Spatially-filtered continuous-wave acoustic tomography for breast cancer detection




McCaugherty, Kevin

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The main objective of this master’s thesis is to investigate the possibility of applying spatially-filtered continuous-wave acoustic tomography to the detection of breast cancer. A continuous acoustic wave is transmitted through the specimen in this tomographic imaging method. Any scattered waves that do not positively contribute to the projection are filtered out using an aperture. There is evidence to suggest that cancerous lesions in the breast have a higher speed of sound than surrounding tissues. This imaging method produces two tomograms of the specimen simultaneously: one showing the internal speed of sound, and the other showing the internal acoustic attenuation coefficient. There is the possibility for a third imaging modality, acoustic dispersion tomography, to be applied to this imaging method. Two proof-of-concept prototype spatially-filtered continuous-wave acoustic tomography scanners were designed and built: one that uses a collimated beam to interrogate the specimen, and another that uses a confocal beam. A least-squares tomographic reconstruction algorithm was chosen to reconstruct the tomograms this method creates. A prostate phantom and a breast phantom were imaged with the confocal tomographic scanner. The tomograms of the prostate phantom show two 1 cm lesions which are consistent with information from the phantom manufacturer. Further work is required to properly validate the speed of sound and acoustic attenuation measurements this method produces.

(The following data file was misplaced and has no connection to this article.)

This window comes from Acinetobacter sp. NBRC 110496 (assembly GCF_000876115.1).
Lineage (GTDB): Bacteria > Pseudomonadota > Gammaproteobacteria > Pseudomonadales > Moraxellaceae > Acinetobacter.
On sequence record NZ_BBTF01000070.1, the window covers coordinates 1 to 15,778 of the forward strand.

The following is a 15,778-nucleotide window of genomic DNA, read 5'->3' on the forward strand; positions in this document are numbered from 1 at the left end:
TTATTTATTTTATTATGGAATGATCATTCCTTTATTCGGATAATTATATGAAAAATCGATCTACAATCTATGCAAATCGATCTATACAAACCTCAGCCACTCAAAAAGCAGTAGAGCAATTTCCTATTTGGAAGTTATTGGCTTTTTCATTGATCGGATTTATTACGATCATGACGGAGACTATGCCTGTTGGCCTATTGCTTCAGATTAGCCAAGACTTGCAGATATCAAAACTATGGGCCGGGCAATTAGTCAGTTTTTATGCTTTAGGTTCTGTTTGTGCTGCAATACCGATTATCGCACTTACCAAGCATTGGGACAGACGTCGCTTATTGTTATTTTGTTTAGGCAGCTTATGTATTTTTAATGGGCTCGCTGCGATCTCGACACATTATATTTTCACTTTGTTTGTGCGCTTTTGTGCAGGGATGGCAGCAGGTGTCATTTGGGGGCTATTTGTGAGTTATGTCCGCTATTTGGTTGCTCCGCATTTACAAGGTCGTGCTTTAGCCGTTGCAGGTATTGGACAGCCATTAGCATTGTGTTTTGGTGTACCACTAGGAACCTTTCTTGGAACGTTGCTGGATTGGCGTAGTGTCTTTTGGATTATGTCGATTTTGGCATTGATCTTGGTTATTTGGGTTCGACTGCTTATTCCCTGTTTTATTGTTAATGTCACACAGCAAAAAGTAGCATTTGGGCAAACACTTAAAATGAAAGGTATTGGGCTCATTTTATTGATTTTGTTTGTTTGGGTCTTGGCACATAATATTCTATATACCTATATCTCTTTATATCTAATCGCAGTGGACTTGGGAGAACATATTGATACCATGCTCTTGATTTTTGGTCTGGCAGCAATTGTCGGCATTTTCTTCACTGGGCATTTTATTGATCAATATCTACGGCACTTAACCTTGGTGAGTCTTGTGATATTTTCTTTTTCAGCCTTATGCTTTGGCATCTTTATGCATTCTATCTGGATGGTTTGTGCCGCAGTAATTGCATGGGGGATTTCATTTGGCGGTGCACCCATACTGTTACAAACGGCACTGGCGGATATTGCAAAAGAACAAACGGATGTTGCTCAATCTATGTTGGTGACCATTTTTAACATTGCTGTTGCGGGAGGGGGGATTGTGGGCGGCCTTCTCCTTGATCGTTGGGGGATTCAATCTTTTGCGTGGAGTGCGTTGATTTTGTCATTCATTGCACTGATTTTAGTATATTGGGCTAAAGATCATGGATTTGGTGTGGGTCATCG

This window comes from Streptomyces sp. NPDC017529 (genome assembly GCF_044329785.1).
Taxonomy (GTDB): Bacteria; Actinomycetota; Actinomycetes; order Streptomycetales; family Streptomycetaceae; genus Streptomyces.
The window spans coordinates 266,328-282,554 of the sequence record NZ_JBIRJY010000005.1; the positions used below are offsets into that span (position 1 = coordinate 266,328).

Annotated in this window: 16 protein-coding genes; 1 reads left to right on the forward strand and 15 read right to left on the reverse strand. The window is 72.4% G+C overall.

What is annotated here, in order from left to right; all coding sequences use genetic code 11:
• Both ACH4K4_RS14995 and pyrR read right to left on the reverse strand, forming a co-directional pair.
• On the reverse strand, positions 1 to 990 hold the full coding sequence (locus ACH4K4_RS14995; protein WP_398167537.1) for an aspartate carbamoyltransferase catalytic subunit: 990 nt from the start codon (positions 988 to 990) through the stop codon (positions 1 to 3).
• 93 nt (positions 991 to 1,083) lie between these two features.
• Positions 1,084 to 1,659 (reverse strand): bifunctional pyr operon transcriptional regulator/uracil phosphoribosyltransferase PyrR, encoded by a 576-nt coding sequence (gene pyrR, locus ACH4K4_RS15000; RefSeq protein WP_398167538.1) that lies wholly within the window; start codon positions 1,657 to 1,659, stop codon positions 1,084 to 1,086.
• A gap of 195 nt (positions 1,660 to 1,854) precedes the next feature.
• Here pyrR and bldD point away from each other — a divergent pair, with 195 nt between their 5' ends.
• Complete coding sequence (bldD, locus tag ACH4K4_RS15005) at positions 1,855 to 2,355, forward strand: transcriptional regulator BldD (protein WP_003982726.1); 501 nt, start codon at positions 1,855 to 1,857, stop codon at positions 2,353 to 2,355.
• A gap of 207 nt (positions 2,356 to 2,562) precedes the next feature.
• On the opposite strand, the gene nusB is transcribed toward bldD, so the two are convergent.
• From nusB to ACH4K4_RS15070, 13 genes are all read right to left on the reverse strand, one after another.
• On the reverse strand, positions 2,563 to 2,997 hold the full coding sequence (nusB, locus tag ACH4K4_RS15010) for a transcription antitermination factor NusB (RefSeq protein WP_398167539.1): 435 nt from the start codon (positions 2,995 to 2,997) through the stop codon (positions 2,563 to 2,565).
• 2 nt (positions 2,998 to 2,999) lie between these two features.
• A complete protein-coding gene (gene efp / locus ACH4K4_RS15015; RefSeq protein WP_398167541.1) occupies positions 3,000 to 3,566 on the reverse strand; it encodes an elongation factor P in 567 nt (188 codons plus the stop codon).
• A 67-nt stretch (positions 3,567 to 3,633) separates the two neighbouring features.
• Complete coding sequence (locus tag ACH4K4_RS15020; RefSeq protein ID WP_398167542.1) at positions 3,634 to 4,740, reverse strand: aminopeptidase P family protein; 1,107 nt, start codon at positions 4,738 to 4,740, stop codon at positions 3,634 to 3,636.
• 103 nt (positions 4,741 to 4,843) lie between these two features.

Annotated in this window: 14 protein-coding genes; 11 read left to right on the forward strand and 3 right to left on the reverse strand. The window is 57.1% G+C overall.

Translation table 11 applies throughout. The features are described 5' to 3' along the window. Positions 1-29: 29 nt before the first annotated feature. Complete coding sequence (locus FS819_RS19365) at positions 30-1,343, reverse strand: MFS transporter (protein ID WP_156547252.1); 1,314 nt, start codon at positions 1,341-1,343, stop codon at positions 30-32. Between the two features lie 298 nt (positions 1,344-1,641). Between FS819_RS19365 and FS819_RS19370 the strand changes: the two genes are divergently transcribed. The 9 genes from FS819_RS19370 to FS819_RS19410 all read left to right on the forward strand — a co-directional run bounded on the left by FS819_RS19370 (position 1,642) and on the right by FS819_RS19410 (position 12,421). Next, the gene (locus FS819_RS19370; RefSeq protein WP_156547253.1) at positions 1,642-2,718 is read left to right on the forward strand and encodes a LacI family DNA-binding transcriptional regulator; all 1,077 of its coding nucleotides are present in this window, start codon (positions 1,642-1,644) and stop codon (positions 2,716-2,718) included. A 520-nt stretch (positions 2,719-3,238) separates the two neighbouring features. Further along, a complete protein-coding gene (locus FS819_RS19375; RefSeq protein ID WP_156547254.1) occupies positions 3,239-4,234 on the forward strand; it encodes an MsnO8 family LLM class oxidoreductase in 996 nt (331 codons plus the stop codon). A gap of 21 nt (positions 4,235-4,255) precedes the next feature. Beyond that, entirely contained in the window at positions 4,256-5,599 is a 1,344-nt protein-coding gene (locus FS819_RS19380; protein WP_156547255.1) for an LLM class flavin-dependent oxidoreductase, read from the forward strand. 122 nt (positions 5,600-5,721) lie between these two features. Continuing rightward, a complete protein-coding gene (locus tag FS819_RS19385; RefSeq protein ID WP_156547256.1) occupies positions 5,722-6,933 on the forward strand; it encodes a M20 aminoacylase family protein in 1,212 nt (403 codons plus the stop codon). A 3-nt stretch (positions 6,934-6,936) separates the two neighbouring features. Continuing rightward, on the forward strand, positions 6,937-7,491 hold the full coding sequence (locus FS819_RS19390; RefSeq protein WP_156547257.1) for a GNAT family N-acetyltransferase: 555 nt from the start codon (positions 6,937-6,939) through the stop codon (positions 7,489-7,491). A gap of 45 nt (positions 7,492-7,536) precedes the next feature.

acoustic tomography, breast cancer, cancer diagnosis, acoustic dispersion, tomography, mammography, acoustic imaging, acoustic holography